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Czechs confirm H5N1 bird flu

12th July 2007

Poultry at two farms in the eastern part of the Czech Republic have been confirmed by laboratory tests to be infected with the deadly H5N1 avian influenza virus, officials said.

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The State Veterinary Authority (SVS) said the virus was found at the two farms, which have a total population of 71,000 poultry, bringing the number of outbreaks at Czech farms to four.

All birds on the farms were scheduled to be culled, according to standard isolation and quarantine procedures.

SVS spokesman Josef Duben said officials had expected the result.

The first bird flu case was found in the eastern part of the country at a turkey farm in June.

The two farms where disease was reported are within a 3-km (1.9-mile) protective zone around another farm where H5N1 had been found.

Vets have extended the standard 3-km protection zone and 10-km surveillance zone to include the two farms.

Meanwhile, German scientists have discovered that the bird-flu virus which has killed a number of swans in southern Germany shared a common origin with the Czech outbreak.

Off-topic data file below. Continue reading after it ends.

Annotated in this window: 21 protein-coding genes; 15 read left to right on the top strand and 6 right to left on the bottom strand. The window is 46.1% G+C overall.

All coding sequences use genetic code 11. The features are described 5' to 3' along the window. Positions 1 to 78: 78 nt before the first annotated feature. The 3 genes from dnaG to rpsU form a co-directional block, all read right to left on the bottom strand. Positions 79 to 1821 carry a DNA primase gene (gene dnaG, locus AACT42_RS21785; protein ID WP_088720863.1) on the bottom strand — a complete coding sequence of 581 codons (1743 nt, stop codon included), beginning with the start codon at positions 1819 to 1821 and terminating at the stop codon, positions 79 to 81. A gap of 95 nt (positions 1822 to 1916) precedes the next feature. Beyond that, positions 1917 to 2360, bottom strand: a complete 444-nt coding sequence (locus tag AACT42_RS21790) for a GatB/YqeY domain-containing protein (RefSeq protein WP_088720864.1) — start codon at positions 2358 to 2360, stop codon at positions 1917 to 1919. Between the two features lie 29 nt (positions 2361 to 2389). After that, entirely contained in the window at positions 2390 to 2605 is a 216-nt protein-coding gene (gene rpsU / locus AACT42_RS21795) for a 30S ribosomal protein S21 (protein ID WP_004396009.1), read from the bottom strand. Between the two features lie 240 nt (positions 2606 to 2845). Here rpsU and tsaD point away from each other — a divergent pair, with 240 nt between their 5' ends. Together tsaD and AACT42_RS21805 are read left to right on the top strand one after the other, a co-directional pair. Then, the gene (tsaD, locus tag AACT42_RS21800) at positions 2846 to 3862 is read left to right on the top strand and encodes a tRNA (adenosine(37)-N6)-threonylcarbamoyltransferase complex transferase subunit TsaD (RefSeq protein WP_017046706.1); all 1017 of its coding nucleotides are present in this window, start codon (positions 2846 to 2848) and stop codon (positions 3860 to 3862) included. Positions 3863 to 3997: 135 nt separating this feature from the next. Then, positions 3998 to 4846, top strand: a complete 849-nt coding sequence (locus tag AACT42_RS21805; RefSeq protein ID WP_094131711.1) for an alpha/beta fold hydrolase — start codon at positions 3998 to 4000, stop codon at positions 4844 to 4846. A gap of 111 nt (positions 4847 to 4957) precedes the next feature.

"We assume infected wild birds infected both the Czech poultry and the water fowl in Germany," The German Press Agency (DPA) quoted Elke Reinking, spokeswoman of the Freidrich Loeffler Animal Health Institute (FLI), as saying.

DNA tests showed a 99.2% match between the bird flu outbreak in the Czech Republic and the virus found in dead swans in Nuremberg.

Germany has confirmed a total of nine cases of bird flu caused by H5N1 in recent weeks.

The H5N1 bird flu virus, which experts fear could mutate into a form easily transmissible between humans, has also been found in geese and turkeys in farms in Hungary and Britain this year.

According to the World Health Organization, the H5N1 virus has killed nearly 200 people out of more than 300 cases globally since 2003.

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